The Curriculum and Pedagogy Research Group engages in empirical and philosophical inquiry in the areas of:
Professor Mark Priestley, Leader, Curriculum and Pedagogy Research Group
Members of the Group research the educational contexts – both formal and non-formal – within which curricular and pedagogical practices are enacted. They work actively with users and stakeholders at various levels of the educational system, with a strong focus on improving practices in the related fields of curriculum and pedagogy, and providing a rigorous basis for informing educational policymaking and practice in Scotland and beyond.
|Professor Fiona Coplandemail@example.com|
|Dr Valerie Drewfirstname.lastname@example.org|
|Professor John Gardneremail@example.com|
|Dr John I'Ansonfirstname.lastname@example.org|
|Dr Greg Mannionemail@example.com|
|Professor Mark Priestleyfirstname.lastname@example.org|
|Dr Christine Stephenemail@example.com|
|Dr Dalene Swansonfirstname.lastname@example.org|
|Dr Vander Vianaemail@example.com|
Currently the group is conducting research within the following projects:
Recent projects have focused on curriculum development by teachers (for example the Teacher Agency and Curriculum Change project – funded by ESRC), outdoor learning (e.g. Teaching in Nature – funded by Scottish Natural Heritage), early years provision and pedagogy, Gaelic medium education, and children’s participation in schooling (e.g. Does listening to young people make a difference? Looking at patterns of participation in secondary schools – funded by Scotland’s Commissioner for Children & Young People).
Find out more about our past and current research project here.
10 March, 9.30am - 5pm (Iris Murdoch Building)
Globally, migrant flows, international business development, cultural products which reach far and wide, educational policy and family pressure are all strong influences on an individual’s decision to learn another language. World-wide the language of choice is often English; however, in the UK, other languages are popular, with French being widely taught from primary school age and heritage languages, such as Chinese, in less formal conditions such as Saturday schools. More locally, Scottish independence has led to a revival in Scottish Gaelic, endorsed by the Scottish Parliament’s wish to secure Gaelic as the official language of Scotland. At the same time, there has been a growing recognition that the Scots language is spoken by large numbers of Scottish nationals (up to 2.7 million). Language learning, therefore, is widespread but little discussed. Furthermore, research in language learning is disparate and mono-disciplinary, tending to pursue particular strands such as English language teaching, bi- and multi-lingualism, and ‘modern’ language teaching.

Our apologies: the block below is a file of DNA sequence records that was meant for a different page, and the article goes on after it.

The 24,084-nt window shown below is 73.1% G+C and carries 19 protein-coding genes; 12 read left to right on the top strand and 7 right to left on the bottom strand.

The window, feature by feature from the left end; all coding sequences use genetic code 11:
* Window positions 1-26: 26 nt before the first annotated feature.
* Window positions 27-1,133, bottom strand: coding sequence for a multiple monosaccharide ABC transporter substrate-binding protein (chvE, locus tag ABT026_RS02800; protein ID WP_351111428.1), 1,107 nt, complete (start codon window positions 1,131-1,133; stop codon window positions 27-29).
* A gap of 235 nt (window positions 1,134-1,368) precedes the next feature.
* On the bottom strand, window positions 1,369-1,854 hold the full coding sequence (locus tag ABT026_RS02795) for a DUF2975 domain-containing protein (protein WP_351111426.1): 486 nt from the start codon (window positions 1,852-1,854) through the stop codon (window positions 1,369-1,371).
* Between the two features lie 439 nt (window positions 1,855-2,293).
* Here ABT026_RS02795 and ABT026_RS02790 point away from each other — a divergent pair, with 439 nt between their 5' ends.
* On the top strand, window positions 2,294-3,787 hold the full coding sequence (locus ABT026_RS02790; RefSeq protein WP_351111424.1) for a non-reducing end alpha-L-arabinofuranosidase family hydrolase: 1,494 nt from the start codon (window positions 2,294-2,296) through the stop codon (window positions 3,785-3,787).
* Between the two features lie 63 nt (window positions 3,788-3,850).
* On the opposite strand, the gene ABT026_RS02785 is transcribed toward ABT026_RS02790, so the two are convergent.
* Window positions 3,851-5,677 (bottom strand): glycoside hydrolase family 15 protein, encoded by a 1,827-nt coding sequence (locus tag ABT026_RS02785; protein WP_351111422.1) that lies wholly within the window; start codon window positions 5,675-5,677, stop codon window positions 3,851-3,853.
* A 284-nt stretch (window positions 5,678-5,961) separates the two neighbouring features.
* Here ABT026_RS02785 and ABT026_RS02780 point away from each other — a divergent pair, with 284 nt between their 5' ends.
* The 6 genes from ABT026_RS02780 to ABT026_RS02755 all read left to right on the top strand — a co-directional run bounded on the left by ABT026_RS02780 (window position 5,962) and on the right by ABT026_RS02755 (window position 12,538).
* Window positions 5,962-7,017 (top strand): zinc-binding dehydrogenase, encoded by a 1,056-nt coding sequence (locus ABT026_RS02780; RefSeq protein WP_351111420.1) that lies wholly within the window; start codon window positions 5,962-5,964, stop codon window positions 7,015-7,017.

This one-day conference will bring together eminent speakers from the world of language teaching, including a keynote address by plenary talk by Professor Claire Kramsch, a University of Stirling Carnegie Professor from the University of Berkeley. The event will feature interactive workshops to enable discussion by delegates.
There are a limited number of places still available so please do register here as soon as possible.
17 March, 2-4pm (University of Stirling)
In common with many countries, Scotland and Sweden have recently experienced cycles of national curriculum reform. In these two cases, reforms are quite distinctive (and different to one another in key respects; however, they share common features, including the centrality of teachers in curriculum-making at a school level. This seminar features sessions by Professor Mark Priestley (Scotland) and Dr Daniel Alvunger (Sweden), which explore issues related to these reforms. The recent OECD review of Scotland's school curriculum suggested that Scotland needs to move from an intended to an enacted curriculum - in other words, Curriculum for Excellence is still some way from being fully implemented. In this seminar, Professor Priestley argues for a more holistic approach to developing the curriculum.
Professor Priestley is the Deputy Dean of the Faculty of Social Sciences, and leads the Curriculum and Pedagogy research group. Mark started his career in education as a teacher of History, working in a number of secondary schools in England and New Zealand, where he also taught Geography, RE, Humanities and Social Studies. In New Zealand, Mark was the Coordinating Lecturer of Christchurch College of Education's Nelson campus from January 1999 until June 2000.
Daniel Alvunger is a senior lecturer in Education and vice dean at the Faculty of Social Sciences, Linnaeus University, with responsibility for teacher education and internationalisation. His research concerns issues within the field of curriculum studies with focus on the complex and intertwined relations between transnational educational policy, national reforms and the implications of these within local school contexts. Because the main areas of interest are the enactment of reforms, curriculum innovation, school improvement and leadership in local contexts, his research projects generally are carried in out in close co-operation with municipalities. His research also deals with vocational education and training (VET), e.g. VET policy and the organisation of VET. Daniel teaches educational history and curriculum theory in the upper secondary teacher education and the vocational teacher education and is also frequently engaged in programmes for continuous professional development for principals and teachers.
Spaces are limited so book early to avoid disappointment.
The event will be live recorded so for those unable to attend please email firstname.lastname@example.org to request login link.